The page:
«If you give me a chair I’ll stay out here.» Angelo said.
«Sorry, I didn’t expect you to come.»

Jingle bells
Jingle bells
Jingle all the way
Oh what fun it is to ride
in a one horse open sleigh

«Are you going out somewhere? I can come with you. I have installed winter tyres, this is gonna be literally a White Christmas. Speaking of which, since when do you spend your evenings listening to Christmas carols? Jesus Christ, Chase, you seem like an old-maid!»
Chase laughed. «I was lost in my thought and I didn’t care about the air. Please, come on in, mate.» He stood aside and took off the parka. He made his friend,  who sat down on Chase’s armchair, comfortable.
«What are these things?» Angelo asked looking inside Laura’s box.
«Christmas crackers!» Chase trilled. «They have to be broken during the dinner at Christmas. It’s like the…» and he drew a ‘V’ on his chest with the tip of a finger. «Wishbone.»
«The chicken bone, the wish one, right?»
«Yep! I take one side and you the other one, we pull together and  the one who holds the biggest part of the cracker will have the surprise. There’s a little card with an enigma or a riddle inside as well as a paper crown.»
Angelo took a cracker in his hand, he weighed it up and examined it. «Well, let’s do it.» He finally said.
They uncorked the sparkling wine and filled two old glasses, the ones you collect with the points earned at the grocery. Chase sat down cross-legged on the rug, in front of the blocked chimney.

Jingle bells
Jingle bells

He grabbed one side of the green cylinder with both hands and held out the other side to his friend.
«We pull on my three, right?» Angelo asked, Chase nodded.
«Three!» they said together, but Angelo’s voices was deeper and drowned out Chases’s one. Something fell on the ground between Chase’s legs. He was holding the smaller part of the cracker.
«Ah! I won, mate!» Angelo waved his half-cracker under Chase’s nose, to tickle him. Chase picked up the item which had fallen down.
«What is it? A gold bar? A platinum one?»
«A blue heart-shaped keychain.» Chase handed it to Angelo. «It’ s yours.»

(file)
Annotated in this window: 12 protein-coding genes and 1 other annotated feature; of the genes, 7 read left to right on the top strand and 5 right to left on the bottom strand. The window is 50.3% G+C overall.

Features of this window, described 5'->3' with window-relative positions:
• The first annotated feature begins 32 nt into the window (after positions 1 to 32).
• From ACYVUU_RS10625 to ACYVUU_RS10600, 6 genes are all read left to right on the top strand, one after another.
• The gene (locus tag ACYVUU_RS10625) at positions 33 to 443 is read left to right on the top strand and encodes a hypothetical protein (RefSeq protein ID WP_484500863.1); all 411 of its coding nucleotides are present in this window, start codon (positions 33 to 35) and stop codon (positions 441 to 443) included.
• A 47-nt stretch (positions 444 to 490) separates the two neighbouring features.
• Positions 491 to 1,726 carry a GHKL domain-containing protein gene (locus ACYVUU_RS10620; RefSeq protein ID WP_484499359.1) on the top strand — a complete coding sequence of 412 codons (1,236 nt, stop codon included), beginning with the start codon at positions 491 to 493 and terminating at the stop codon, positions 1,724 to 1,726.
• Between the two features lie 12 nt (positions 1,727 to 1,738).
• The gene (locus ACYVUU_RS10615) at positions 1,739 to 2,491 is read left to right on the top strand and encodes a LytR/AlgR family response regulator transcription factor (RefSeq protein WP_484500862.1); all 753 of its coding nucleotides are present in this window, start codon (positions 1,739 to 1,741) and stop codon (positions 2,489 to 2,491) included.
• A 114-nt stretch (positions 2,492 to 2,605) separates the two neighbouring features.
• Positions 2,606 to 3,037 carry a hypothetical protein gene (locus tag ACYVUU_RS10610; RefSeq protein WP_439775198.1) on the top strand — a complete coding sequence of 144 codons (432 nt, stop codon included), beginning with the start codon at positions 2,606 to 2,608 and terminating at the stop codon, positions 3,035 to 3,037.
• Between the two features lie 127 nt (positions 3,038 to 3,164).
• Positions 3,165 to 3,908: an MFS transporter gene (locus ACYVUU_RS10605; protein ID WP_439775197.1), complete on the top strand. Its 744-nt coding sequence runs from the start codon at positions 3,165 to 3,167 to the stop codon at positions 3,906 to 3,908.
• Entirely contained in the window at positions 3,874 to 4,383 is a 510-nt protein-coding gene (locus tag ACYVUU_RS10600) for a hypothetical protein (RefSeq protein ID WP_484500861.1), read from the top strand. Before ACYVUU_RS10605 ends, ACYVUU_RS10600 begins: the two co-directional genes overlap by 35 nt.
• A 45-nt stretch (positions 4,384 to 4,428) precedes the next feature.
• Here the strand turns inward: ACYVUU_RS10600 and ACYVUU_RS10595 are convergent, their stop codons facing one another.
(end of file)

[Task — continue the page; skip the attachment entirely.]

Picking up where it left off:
«You can keep it, I don’t go around with hearts.» Angelo arranged the paper crown on his head and read the little card. «What did the snowman say to the other snowman?» Chase locked eyes with the Italian guywho was holding back a laugh, looking quite embarrassed. Angelo had never been able to keep a straight face for too long.
«No idea.» Chase said.
«Smells like carrots. Christ, you British people have that killjoy sense of humour. You should be ashamed and apologise to the world.» Angelo rolled the card up into a ball. «Let’s open the other one.»

Jingle bells
Jingle bells
Jingle all the way
Oh what fun it is to ride
in a one horse open sleigh

«Yeah, sure!» Chase trilled while pulling the red cracker out of the box.
This time Chase won the tug-of-war. The surprise was another keychain, just alike the other one but pink. Chase placed both keychains on the coffee table, put on his paper crown and read his riddle.
«What do you call a woman that fell off a cliff?» He looked at Angelo, waiting for an answer, but Angelo returned the glance without saying anything.
«Eileen Dover.» Chase ended. He burst out laughing while Angelo was desperately holding his face between both hands.  «I’m afraid you’re right about British humour.» Chase added. «That was a tough one.» Even that card was rolled up.

Jingle bells
Jingle bells
Jingle all the way
Oh what fun it is to ride
in a one horse open sleigh

The evening flew between chats and memories, theories, riddles and solutions. It was nearly nine o’clock when Angelo’s phone rang. It was his mother, worried because she had to throw on some pasta and Angelo had not yet arrived at her house. Despite the insistence of Angelo, Chase declined his invitation and stayed at home, as he did not want to upset the balance of the Alunnis. Moreover, Angelo’s sister was a real bimbo, and her sons were two genuine little demons.
They hugged each other like two brothers and exchanged greetings on the doorstep.
«Chase?» Angelo said, while crumpling the crown of paper in his fist.
«Yes?»
«Turn off this damn music.»